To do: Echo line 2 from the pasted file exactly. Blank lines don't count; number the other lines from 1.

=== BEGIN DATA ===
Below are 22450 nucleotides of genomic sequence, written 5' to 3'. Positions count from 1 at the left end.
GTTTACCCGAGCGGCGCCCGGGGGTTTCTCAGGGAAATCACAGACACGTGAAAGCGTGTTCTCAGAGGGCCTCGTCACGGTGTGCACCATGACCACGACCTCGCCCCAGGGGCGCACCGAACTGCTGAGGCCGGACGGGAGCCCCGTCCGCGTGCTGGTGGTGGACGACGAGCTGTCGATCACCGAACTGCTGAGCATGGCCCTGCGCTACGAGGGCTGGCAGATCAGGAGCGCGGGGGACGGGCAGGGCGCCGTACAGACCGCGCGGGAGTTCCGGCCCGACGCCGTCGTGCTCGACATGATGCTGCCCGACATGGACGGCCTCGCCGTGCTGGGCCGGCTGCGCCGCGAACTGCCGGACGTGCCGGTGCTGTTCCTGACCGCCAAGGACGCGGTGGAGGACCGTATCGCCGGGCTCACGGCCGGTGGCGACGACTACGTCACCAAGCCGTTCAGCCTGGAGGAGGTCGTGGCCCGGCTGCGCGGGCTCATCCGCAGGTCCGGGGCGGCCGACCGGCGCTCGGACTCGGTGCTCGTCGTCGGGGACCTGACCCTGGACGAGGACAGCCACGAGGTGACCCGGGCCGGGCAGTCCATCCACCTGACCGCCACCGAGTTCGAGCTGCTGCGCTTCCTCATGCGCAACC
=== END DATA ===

GTTTACCCGAGCGGCGCCCGGGGGTTTCTCAGGGAAATCACAGACACGTGAAAGCGTGTTCTCAGAGGGCCTCGTCACGGTGTGCACCATGACCACGACCTCGCCCCAGGGGCGCACCGAACTGCTGAGGCCGGACGGGAGCCCCGTCCGCGTGCTGGTGGTGGACGACGAGCTGTCGATCACCGAACTGCTGAGCATGGCCCTGCGCTACGAGGGCTGGCAGATCAGGAGCGCGGGGGACGGGCAGGGCGCCGTACAGACCGCGCGGGAGTTCCGGCCCGACGCCGTCGTGCTCGACATGATGCTGCCCGACATGGACGGCCTCGCCGTGCTGGGCCGGCTGCGCCGCGAACTGCCGGACGTGCCGGTGCTGTTCCTGACCGCCAAGGACGCGGTGGAGGACCGTATCGCCGGGCTCACGGCCGGTGGCGACGACTACGTCACCAAGCCGTTCAGCCTGGAGGAGGTCGTGGCCCGGCTGCGCGGGCTCATCCGCAGGTCCGGGGCGGCCGACCGGCGCTCGGACTCGGTGCTCGTCGTCGGGGACCTGACCCTGGACGAGGACAGCCACGAGGTGACCCGGGCCGGGCAGTCCATCCACCTGACCGCCACCGAGTTCGAGCTGCTGCGCTTCCTCATGCGCAACC